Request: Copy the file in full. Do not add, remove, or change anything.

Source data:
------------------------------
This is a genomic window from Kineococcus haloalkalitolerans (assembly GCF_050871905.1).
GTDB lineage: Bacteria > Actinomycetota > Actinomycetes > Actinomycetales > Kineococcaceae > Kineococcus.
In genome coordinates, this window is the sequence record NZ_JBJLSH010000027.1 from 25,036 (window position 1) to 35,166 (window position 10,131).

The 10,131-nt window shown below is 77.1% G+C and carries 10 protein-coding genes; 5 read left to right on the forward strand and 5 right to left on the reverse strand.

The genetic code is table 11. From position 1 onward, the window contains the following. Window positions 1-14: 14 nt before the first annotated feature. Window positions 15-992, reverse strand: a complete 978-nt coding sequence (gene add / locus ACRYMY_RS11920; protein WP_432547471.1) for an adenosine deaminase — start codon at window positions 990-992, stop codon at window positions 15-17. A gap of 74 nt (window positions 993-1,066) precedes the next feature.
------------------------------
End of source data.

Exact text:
This is a genomic window from Kineococcus haloalkalitolerans (assembly GCF_050871905.1).
GTDB lineage: Bacteria > Actinomycetota > Actinomycetes > Actinomycetales > Kineococcaceae > Kineococcus.
In genome coordinates, this window is the sequence record NZ_JBJLSH010000027.1 from 25,036 (window position 1) to 35,166 (window position 10,131).

The 10,131-nt window shown below is 77.1% G+C and carries 10 protein-coding genes; 5 read left to right on the forward strand and 5 right to left on the reverse strand.

The genetic code is table 11. From position 1 onward, the window contains the following. Window positions 1-14: 14 nt before the first annotated feature. Window positions 15-992, reverse strand: a complete 978-nt coding sequence (gene add / locus ACRYMY_RS11920; protein WP_432547471.1) for an adenosine deaminase — start codon at window positions 990-992, stop codon at window positions 15-17. A gap of 74 nt (window positions 993-1,066) precedes the next feature.